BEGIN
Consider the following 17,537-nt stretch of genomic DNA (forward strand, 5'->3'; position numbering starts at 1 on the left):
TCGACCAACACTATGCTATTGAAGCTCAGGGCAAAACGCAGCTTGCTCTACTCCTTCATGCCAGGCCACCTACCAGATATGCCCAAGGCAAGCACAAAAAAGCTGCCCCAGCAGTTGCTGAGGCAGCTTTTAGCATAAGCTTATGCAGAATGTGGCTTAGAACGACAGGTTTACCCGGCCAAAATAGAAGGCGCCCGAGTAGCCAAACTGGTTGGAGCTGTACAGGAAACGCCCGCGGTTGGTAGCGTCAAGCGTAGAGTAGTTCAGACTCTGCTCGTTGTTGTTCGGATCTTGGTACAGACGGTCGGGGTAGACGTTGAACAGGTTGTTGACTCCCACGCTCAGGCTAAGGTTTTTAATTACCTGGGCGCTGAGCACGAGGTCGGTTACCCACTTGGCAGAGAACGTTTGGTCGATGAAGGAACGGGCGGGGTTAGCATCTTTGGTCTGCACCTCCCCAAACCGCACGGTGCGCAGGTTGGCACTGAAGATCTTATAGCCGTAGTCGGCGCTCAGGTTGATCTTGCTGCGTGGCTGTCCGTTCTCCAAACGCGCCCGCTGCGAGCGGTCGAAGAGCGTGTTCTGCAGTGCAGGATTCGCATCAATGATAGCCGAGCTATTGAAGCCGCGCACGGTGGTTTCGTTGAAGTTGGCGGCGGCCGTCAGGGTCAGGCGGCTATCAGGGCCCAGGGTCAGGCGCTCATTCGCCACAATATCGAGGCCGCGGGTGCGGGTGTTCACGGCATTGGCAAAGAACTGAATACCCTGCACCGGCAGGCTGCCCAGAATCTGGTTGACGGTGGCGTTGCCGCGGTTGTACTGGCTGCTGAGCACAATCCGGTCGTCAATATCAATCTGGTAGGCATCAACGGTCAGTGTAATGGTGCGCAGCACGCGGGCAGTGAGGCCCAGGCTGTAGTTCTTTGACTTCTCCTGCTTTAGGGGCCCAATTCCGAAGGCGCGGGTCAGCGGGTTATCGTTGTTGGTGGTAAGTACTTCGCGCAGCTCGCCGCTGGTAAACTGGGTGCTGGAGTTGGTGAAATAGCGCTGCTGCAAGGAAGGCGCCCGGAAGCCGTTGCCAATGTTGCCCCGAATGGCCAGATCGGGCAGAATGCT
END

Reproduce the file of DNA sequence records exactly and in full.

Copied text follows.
Consider the following 17,537-nt stretch of genomic DNA (forward strand, 5'->3'; position numbering starts at 1 on the left):
TCGACCAACACTATGCTATTGAAGCTCAGGGCAAAACGCAGCTTGCTCTACTCCTTCATGCCAGGCCACCTACCAGATATGCCCAAGGCAAGCACAAAAAAGCTGCCCCAGCAGTTGCTGAGGCAGCTTTTAGCATAAGCTTATGCAGAATGTGGCTTAGAACGACAGGTTTACCCGGCCAAAATAGAAGGCGCCCGAGTAGCCAAACTGGTTGGAGCTGTACAGGAAACGCCCGCGGTTGGTAGCGTCAAGCGTAGAGTAGTTCAGACTCTGCTCGTTGTTGTTCGGATCTTGGTACAGACGGTCGGGGTAGACGTTGAACAGGTTGTTGACTCCCACGCTCAGGCTAAGGTTTTTAATTACCTGGGCGCTGAGCACGAGGTCGGTTACCCACTTGGCAGAGAACGTTTGGTCGATGAAGGAACGGGCGGGGTTAGCATCTTTGGTCTGCACCTCCCCAAACCGCACGGTGCGCAGGTTGGCACTGAAGATCTTATAGCCGTAGTCGGCGCTCAGGTTGATCTTGCTGCGTGGCTGTCCGTTCTCCAAACGCGCCCGCTGCGAGCGGTCGAAGAGCGTGTTCTGCAGTGCAGGATTCGCATCAATGATAGCCGAGCTATTGAAGCCGCGCACGGTGGTTTCGTTGAAGTTGGCGGCGGCCGTCAGGGTCAGGCGGCTATCAGGGCCCAGGGTCAGGCGCTCATTCGCCACAATATCGAGGCCGCGGGTGCGGGTGTTCACGGCATTGGCAAAGAACTGAATACCCTGCACCGGCAGGCTGCCCAGAATCTGGTTGACGGTGGCGTTGCCGCGGTTGTACTGGCTGCTGAGCACAATCCGGTCGTCAATATCAATCTGGTAGGCATCAACGGTCAGTGTAATGGTGCGCAGCACGCGGGCAGTGAGGCCCAGGCTGTAGTTCTTTGACTTCTCCTGCTTTAGGGGCCCAATTCCGAAGGCGCGGGTCAGCGGGTTATCGTTGTTGGTGGTAAGTACTTCGCGCAGCTCGCCGCTGGTAAACTGGGTGCTGGAGTTGGTGAAATAGCGCTGCTGCAAGGAAGGCGCCCGGAAGCCGTTGCCAATGTTGCCCCGAATGGCCAGATCGGGCAGAATGCT